10 great Scottish-sourced superfoods for you to try

Here are some of the best Scottish-sourced superfoods to help boost your health, energy levels and well-being

Published 28th Sep 2015
Updated 5 th Jan 2016

We are sure by now that you'll have heard of the term 'superfood' but what does it actually mean? A superfood is defined as 'a nutrient-rich food considered to be especially beneficial for health and well-being'.

Thankfully, many of the wonderful foods provided by Scotland's natural larder fall into this category and when added to a balanced diet can provide great benefits for your health and appearance.

Here are some of the best:


Everyone in Scotland is familiar with the benefits associated with this wonderful drink, we are all taught from a young age to drink our milk as 'it'll make out bones grow strong', but as adults how many of us truly drink it? Well, except from adding it to our tea or occasionally enjoying the odd bowl of cereal?

The truth of the matter is that unless you are lactose intolerant, milk is really good for you. There is the same amount of calcium in one glass of milk as there is in 12 portions of spinach, eight portions of red kidney beans or more than four servings of broccoli. Some supermarkets and health stores offer milk with added omega-3 fatty acids derived from oily fish - which can also be great for your heart, joints and muscles. There has also been link between omega-3 and the reduction of depression in countries where fatty fish is mainstay of the national diet.

The National Institute of Health recommends drinking three 250ml glasses of milk a day.

Tips: Try adding strawberry juice, chocolate syrup, banana or vanilla extract, if you don't enjoy the flavour of plain milk. Add milk to a fruit smoothie to get a double boost of vitamins.



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Oats are a super grain and are perfect for slow release energy, as such they are perfect for starting off your day right as part of a healthy breakfast.

Unlike other types of wholegrain (wheat and barley), they contain both soluble fibre (beta glucan), which is recognised to actively lower cholesterol, and insoluble fibre, which helps to maintain a healthy digestive system by speeding up transit time through the gut.

Oats can also help to prevent blood sugar spikes so are excellent for type 2 diabetics as well keeping hunger at bay, ideal for those looking to lose weight.

Tips: Start thinking about using oats more in your breakfast; choose an oat-based cereal, create different styles of porridge using fruit or try adding oats to your smoothies. Traditional Scottish dishes like Skirlie and oatcakes are great accompaniments to many meals.

Porridge can be an enjoyable way to get your daily dose of oats. Picture: Pixabay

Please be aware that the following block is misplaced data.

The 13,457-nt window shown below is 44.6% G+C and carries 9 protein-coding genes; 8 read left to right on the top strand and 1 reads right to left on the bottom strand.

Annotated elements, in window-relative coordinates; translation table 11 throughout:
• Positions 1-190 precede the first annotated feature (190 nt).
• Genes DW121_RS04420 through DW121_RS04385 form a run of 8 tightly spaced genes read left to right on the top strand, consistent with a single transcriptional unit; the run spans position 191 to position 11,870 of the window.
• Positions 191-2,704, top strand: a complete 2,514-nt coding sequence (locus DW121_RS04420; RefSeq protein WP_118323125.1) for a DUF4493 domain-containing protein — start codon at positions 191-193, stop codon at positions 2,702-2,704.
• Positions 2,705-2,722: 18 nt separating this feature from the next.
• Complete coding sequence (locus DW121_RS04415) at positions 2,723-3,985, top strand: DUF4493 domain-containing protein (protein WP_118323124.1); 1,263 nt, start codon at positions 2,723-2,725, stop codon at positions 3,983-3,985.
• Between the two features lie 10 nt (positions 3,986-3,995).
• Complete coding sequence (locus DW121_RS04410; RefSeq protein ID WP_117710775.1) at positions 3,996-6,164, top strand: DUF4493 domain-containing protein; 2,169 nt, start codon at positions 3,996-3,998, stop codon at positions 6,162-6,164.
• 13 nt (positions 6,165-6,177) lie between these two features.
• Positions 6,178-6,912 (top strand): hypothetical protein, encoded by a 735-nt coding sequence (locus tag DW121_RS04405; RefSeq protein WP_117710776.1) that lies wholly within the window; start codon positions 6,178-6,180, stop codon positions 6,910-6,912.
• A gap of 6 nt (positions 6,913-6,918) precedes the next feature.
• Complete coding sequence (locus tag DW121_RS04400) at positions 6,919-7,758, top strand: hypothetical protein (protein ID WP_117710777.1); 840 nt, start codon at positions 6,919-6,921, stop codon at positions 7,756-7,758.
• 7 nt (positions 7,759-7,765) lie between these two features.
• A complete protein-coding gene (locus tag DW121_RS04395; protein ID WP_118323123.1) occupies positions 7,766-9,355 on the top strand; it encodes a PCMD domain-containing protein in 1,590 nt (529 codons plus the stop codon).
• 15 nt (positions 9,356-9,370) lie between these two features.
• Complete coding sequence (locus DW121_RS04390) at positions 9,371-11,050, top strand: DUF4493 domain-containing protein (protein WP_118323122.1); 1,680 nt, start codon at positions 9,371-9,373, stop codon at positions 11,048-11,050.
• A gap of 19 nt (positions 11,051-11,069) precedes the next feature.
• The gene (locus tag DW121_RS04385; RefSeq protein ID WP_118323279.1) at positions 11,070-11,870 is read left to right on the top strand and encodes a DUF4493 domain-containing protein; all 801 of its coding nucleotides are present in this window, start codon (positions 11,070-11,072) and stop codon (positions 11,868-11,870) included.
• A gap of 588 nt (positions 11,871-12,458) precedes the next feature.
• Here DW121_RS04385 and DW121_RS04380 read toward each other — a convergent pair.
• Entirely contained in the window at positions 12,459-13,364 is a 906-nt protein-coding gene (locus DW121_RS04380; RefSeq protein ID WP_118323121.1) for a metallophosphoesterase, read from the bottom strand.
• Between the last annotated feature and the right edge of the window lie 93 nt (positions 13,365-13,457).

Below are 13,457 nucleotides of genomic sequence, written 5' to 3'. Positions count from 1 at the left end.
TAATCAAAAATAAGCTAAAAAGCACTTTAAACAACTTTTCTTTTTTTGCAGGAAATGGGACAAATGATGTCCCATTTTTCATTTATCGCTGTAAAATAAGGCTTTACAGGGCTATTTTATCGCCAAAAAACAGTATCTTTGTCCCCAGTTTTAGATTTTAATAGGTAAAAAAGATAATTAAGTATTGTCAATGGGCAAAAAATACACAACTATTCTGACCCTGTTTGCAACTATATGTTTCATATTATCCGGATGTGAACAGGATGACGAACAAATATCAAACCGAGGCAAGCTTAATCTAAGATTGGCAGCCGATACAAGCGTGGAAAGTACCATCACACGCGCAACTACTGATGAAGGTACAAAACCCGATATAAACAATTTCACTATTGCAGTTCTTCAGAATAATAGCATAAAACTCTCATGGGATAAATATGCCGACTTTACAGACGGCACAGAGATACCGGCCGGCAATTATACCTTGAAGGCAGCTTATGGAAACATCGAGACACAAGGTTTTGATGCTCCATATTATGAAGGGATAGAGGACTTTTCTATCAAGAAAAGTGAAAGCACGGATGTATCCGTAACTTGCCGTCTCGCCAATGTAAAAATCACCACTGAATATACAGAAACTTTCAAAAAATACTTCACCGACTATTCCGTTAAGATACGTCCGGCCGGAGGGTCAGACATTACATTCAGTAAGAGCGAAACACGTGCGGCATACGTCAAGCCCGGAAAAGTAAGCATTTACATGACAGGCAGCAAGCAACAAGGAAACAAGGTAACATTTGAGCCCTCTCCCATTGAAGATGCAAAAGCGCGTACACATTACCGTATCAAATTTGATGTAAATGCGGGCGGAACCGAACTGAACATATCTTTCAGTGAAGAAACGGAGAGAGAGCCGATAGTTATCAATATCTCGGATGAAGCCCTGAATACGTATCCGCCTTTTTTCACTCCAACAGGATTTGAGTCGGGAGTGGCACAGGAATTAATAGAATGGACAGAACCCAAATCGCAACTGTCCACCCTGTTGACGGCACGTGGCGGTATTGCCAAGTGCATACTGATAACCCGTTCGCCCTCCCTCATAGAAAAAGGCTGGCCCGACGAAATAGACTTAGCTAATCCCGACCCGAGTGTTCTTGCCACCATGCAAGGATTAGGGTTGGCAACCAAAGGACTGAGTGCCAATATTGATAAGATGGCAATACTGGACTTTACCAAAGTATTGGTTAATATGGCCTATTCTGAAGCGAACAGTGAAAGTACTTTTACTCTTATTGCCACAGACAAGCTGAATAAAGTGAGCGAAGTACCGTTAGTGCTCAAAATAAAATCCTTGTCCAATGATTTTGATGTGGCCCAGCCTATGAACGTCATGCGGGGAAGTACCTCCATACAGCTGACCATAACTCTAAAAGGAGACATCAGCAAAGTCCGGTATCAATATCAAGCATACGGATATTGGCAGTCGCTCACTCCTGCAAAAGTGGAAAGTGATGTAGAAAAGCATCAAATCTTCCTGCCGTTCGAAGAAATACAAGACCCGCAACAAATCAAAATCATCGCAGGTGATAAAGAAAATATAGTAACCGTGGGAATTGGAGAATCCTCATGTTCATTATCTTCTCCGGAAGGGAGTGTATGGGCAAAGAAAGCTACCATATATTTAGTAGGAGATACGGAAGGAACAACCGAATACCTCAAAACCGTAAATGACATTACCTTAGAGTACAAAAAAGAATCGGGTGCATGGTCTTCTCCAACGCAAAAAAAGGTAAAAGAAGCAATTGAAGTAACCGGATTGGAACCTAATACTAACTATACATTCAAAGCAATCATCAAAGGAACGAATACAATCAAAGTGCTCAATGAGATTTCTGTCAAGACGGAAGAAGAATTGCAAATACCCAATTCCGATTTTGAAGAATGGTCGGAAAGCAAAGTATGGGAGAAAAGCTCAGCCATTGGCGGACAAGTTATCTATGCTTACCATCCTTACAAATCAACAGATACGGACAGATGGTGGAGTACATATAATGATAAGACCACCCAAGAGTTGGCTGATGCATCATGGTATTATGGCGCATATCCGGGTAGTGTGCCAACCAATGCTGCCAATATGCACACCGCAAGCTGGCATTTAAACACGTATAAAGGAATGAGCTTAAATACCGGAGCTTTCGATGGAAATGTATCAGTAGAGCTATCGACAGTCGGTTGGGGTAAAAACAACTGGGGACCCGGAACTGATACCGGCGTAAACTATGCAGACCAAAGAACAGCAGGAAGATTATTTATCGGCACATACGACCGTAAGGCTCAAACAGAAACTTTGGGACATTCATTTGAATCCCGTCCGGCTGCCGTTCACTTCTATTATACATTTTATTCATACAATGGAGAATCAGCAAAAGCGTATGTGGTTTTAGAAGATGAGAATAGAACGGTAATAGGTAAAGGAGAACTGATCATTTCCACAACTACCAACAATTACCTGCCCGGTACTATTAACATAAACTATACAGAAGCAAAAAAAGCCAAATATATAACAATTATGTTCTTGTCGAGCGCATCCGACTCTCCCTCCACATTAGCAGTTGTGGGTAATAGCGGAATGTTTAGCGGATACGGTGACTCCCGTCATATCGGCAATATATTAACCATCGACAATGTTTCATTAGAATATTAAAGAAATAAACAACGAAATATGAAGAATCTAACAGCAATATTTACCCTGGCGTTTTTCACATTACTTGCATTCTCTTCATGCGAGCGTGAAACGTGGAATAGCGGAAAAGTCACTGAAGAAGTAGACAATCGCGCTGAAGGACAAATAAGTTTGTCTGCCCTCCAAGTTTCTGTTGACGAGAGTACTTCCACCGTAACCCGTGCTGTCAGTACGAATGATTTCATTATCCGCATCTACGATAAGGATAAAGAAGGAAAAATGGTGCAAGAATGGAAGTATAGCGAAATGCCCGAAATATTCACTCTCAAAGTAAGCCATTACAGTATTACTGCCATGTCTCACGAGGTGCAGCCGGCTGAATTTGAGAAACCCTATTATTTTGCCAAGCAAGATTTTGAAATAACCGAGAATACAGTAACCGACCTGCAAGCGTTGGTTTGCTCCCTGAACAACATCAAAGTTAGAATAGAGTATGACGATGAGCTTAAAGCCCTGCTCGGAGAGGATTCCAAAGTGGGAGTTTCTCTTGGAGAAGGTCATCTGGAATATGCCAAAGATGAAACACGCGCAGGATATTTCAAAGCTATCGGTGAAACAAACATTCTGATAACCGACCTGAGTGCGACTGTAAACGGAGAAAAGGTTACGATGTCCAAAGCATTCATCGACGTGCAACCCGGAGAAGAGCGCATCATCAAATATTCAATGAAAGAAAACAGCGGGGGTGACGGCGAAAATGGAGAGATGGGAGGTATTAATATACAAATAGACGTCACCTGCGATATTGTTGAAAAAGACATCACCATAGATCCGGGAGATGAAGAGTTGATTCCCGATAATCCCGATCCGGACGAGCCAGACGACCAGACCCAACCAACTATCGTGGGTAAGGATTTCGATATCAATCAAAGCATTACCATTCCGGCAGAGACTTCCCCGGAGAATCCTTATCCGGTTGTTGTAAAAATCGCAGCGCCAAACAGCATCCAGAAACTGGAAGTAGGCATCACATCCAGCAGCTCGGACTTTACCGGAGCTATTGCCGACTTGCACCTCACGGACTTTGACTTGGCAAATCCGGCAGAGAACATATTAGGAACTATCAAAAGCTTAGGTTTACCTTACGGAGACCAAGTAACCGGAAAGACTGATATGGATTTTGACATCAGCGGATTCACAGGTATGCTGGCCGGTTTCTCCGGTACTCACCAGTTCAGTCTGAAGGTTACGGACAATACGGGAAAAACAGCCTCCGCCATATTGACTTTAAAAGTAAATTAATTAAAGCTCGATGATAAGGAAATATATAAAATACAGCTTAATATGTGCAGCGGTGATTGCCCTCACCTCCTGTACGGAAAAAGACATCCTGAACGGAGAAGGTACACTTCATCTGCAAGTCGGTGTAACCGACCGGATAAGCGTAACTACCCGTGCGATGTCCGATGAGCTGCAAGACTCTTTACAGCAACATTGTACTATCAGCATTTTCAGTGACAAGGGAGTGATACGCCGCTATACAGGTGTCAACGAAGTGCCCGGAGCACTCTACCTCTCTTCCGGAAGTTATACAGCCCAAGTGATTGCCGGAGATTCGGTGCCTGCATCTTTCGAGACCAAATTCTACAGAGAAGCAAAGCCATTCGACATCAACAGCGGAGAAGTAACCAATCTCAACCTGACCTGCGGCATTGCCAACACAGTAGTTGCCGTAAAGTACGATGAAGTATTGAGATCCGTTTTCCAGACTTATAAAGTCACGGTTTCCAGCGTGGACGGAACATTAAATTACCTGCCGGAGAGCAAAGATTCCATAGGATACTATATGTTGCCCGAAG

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Salmon is a great source of omega-3 fatty acids, which helps decrease the risk of heart disease. In addition to the heart-healthy benefits, the omega-3 fats in this fish have also been shown to promote joint health, contribute to the proper functioning of the brain and nervous system, and may possibly help prevent certain types of cancer.  One study found that eating just 3 oz of salmon twice per week can increase levels of HDL (the good cholesterol), compounds important in maintaining a healthy circulatory system.

This fish is also a prime source of protein and contains vitamin A and B vitamins.

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Tips: Salmon is a wonderfully versatile food that can be used in a wide range of dishes from breakfast through to dinner. Try using salmon instead of other meats in your lunch time sandwich.

SFFH Ondine salmon


Unlike their land-bound counterparts, sea-grown vegetables are packed with omega-3 fatty acids. Seaweed is also full of important minerals, such as bone-friendly calcium and magnesium, as well as iron, potassium, iodine, and zinc.

Seaweed is beneficial for the skin and can help with the menopause as it helps to balance hormones to prevent hot flushes as well as fighting fatigue and irritability.

It can also help to prevent anxiety and chronic fatigue.

Tips: The reputation of seaweed as a super food has been steadily growing and as such is becoming more and more widely available. Scottish companies such as Mara seaweed are excellent sources for seaweed products, advice and recipes. Eating sushi is a great way to enjoy seaweed, however it is quite a versatile food stuff and can be used in a variety of recipes.


Soft summer fruits, which are in season from April until December, are a great source of antioxidants and high in vitamin C. Scotland is especially famous for its raspberries and strawberries; the zinc found in both fruits is thought to be good for the libido. Brambles, which are a good source of folate and vitamin E, are thought to reduce the risk of heart disease and inhibit colon cancer, while plums are full of vitamin E. For more information, visit www.britishsummerfruits.co.uk.

Berries are mainly grown in Perthshire and Angus, particularly in the fertile Strathmore valley but are widely available across Scotland. Berries thrive in the cooler Scottish summers where long daylight hours help them to ripen with plenty of flavour.